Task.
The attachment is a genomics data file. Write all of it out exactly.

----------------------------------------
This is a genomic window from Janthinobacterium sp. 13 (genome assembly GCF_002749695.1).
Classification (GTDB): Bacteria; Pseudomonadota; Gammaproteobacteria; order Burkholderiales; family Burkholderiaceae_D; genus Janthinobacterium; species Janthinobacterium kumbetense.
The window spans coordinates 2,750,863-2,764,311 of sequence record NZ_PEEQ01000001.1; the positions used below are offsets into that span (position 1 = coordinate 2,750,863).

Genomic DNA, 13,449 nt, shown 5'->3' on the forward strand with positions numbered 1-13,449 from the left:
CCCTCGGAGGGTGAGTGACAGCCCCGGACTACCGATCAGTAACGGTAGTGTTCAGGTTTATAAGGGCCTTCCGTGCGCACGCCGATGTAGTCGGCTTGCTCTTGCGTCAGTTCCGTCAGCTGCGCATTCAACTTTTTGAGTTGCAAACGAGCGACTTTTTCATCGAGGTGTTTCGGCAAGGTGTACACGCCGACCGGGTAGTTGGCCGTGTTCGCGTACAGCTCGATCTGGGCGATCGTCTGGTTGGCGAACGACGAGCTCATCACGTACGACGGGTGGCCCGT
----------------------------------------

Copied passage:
This is a genomic window from Janthinobacterium sp. 13 (genome assembly GCF_002749695.1).
Classification (GTDB): Bacteria; Pseudomonadota; Gammaproteobacteria; order Burkholderiales; family Burkholderiaceae_D; genus Janthinobacterium; species Janthinobacterium kumbetense.
The window spans coordinates 2,750,863-2,764,311 of sequence record NZ_PEEQ01000001.1; the positions used below are offsets into that span (position 1 = coordinate 2,750,863).

Genomic DNA, 13,449 nt, shown 5'->3' on the forward strand with positions numbered 1-13,449 from the left:
CCCTCGGAGGGTGAGTGACAGCCCCGGACTACCGATCAGTAACGGTAGTGTTCAGGTTTATAAGGGCCTTCCGTGCGCACGCCGATGTAGTCGGCTTGCTCTTGCGTCAGTTCCGTCAGCTGCGCATTCAACTTTTTGAGTTGCAAACGAGCGACTTTTTCATCGAGGTGTTTCGGCAAGGTGTACACGCCGACCGGGTAGTTGGCCGTGTTCGCGTACAGCTCGATCTGGGCGATCGTCTGGTTGGCGAACGACGAGCTCATCACGTACGACGGGTGGCCCGT